Introducing Cloakroom: Live, streaming news and open civic data

At its heart, Cloakroom is a civic data app. Our goal has been to combine social networking with legislative data to promote bipartisan policy discussions and to help each other get work done. The latest Cloakroom iOS update introduces a stream of news, polls, legislative data, and live congressional video tailored to your professional interests. Think of Cloakroom: Live as a firehose of data carefully calibrated by you and filtered by the Cloakroom community to deliver important and relevant information straight to your phone. 

Introducing Cloakroom: Connect, matchmaking for informational interviews

Long-gone are the days of smoke-filled backrooms in Congress. Despite their merits, congressional ethics rules have eroded the bonds of community on Capitol Hill. Pile on the demands of the endless campaign season, and Members of Congress barely spend three days a week legislating. It’s no wonder our policymakers are incapable of reaching a bargain on anything; some don’t even know each others’ names.

Nevertheless, one important social tradition is still alive and kicking in DC: the informational interview. An informational interview is a face-to-face meeting with someone whose career or work you want to learn more about. In a recent Cloakroom poll of congressional staffers, 75% said they currently participate in informational interviews.

Guest Blogger: Brad Traverse, the King of Hill Jobs

Brad Traverse joins us for a Cloakroom Q&A, Friday June 17th at 3:00pm EST. In order to help Cloakroomers prep for his visit, Mr. Traverse, wrote us a brief primer on his career path to becoming the King of Hill jobs.

Hi, I’m Brad Traverse, President of the Brad Traverse Group, the most comprehensive resource for anyone seeking a job on and off the Hill in the fields of government relations, public policy and affairs, PR, communications, and political campaigns. I’d like to talk today about getting a policy or PR job on or off the Hill: the importance of networking, resume review and social media assessment.

Cloakroom Extends Members-Only Access to the 100 Most Influential Groups in Politics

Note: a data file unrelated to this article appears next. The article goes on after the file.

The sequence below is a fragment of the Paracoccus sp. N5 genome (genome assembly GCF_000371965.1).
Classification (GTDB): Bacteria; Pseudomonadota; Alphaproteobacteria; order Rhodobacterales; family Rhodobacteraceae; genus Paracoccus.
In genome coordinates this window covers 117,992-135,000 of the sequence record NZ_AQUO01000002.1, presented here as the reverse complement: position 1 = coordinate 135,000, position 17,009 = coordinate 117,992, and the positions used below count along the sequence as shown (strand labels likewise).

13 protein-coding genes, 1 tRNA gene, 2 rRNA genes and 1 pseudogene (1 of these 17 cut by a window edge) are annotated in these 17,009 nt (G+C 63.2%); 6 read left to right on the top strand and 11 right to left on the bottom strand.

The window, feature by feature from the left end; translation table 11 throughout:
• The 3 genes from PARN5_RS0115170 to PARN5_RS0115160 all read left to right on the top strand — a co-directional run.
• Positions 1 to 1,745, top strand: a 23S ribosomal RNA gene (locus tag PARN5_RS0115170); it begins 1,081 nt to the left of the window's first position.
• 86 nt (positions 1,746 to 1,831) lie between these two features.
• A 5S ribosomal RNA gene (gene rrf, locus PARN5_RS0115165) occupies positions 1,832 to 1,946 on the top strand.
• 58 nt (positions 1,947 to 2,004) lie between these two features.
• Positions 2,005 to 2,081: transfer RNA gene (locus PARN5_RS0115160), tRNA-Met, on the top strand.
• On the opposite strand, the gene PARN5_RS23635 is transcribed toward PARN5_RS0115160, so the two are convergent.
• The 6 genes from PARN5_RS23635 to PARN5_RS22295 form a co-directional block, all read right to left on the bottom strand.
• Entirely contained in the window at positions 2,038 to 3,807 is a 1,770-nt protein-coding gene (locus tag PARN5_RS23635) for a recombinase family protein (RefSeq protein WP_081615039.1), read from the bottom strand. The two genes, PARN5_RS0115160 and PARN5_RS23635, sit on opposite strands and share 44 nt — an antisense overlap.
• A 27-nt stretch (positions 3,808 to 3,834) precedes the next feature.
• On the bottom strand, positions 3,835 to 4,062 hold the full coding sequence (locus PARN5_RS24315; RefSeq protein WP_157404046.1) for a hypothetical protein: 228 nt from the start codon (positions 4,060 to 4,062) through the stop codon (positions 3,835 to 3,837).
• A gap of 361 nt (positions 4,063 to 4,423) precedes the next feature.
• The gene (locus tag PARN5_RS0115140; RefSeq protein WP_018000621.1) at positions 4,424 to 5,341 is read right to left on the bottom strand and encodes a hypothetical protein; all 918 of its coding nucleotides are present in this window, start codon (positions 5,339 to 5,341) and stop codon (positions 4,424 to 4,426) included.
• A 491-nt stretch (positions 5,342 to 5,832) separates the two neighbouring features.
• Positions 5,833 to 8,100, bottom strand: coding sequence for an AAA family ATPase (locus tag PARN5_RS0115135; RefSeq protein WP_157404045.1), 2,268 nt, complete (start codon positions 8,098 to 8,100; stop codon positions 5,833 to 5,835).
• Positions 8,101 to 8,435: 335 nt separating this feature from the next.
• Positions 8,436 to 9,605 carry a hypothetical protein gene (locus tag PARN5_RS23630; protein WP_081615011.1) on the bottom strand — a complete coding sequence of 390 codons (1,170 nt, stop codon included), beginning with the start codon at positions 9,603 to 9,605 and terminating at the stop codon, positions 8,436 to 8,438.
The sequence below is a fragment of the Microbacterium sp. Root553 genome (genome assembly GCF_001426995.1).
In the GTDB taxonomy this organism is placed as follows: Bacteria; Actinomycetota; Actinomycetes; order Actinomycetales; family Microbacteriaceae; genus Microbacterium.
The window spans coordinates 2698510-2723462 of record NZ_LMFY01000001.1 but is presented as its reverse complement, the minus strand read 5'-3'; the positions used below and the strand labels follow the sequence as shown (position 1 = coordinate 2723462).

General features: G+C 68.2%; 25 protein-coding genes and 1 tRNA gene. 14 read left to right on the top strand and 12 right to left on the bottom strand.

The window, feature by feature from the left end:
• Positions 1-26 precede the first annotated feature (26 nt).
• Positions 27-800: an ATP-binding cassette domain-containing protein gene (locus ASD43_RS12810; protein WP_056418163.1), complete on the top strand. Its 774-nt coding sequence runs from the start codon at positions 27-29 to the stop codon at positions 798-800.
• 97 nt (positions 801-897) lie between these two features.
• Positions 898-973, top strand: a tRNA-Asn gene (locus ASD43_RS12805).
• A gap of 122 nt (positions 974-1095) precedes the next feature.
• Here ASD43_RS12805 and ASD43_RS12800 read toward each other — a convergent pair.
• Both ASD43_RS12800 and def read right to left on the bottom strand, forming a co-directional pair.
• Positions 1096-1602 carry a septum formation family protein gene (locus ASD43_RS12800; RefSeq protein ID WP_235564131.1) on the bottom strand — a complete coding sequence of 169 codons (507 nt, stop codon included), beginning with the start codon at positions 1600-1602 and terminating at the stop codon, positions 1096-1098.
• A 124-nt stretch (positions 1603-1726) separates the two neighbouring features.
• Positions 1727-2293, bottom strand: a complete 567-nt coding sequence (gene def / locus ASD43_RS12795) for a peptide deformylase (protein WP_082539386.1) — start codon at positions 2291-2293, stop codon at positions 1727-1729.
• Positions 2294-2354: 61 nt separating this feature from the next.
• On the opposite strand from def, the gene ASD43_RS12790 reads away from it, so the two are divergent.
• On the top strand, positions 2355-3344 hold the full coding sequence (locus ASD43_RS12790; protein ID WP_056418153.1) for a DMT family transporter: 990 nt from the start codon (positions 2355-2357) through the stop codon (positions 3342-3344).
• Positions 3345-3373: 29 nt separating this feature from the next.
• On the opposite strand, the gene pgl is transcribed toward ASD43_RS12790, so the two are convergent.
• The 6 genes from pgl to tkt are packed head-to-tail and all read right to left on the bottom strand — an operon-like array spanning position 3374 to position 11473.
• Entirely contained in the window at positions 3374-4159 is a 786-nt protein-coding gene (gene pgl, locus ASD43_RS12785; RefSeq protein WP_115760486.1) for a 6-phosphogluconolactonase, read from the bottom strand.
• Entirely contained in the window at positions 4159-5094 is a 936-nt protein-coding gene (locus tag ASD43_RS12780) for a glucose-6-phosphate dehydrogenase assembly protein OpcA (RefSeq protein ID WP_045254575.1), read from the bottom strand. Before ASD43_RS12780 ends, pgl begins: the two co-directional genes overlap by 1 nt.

The Capitol Bells team and I launched Cloakroom in 2015 with the ambitious goal of creating a community of policymakers dedicated to collaboration and consensus building over partisan brinksmanship. It was an idea I personally felt strongly about. As a former staffer, I couldn’t help noticing the divisions among staff from party line to committee — for all their shared experiences, they weren’t talking to one another. This wasn’t always the case: Once upon a time, Democrats and Republicans socialized and shared camaraderie when passing in the halls or working side-by-side. This led to more grand bargains, better legislation, regular order, and a Congress that WORKED.

Since Cloakroom’s inception, over 6,500 verified Congressional insiders have flocked to our social network, forming an active community of content creators and legislative debaters. We have hosted bipartisan Q&A's with some of the nation's leading policy and political professionals, like Grover Norquist of Americans for Tax Reform, Emily Bazelon of the New York Times Magazine, David Wessel of the Brookings Institution, Kevin Kosar of the R Street Institute, and even Bill Nye the Science Guy. Everyday our users are going head-to-head with each other and experts on issues no matter how controversial.

Because of Cloakroom’s success fostering discourse and acting as a sounding board for Congressional staff, we have decided to expand. Cloakroom will now be open to everyone working at the 100 most influential groups in politics, such as top think tanks, lobbying firms, media and PR companies, advocacy groups, and campaign organizations. Check out the full list of new members here.

We want to give more verified political insiders the ability to speak openly and freely, break down partisan blockades, and get work done. Cloakroom users can be as anonymous as they want to be. They get full control over their own data, the right not to be tracked, and full end-to-end encrypted chat to keep private conversations private -- even on heavily monitored government networks.

Opening Cloakroom’s doors to more insiders does not mean we are stripping our lively Capitol Hill community of their own exclusivity. Cloakroom is now organized into public channels shared by everyone on the app and private channels accessible only to specific groups, like Congress. However, we expect our current users will value the influx of new professionals on the network. For instance, the "Careers" channel will receive a fresh infusion of seasoned veterans offering advice to political newbies and hot job leads.

Connecting Capitol Hill to the rest of the political economy has the potential to harness the power of technology in politics like never before. Cloakroom includes tools that allow policy experts to share their positions on bills to virtually lobby their colleagues, generate big data about the best and worst policy proposals, and bring the secret discussions of back room deals to light.

Are you ready to bring politics into the 21st century? Download Cloakroom today!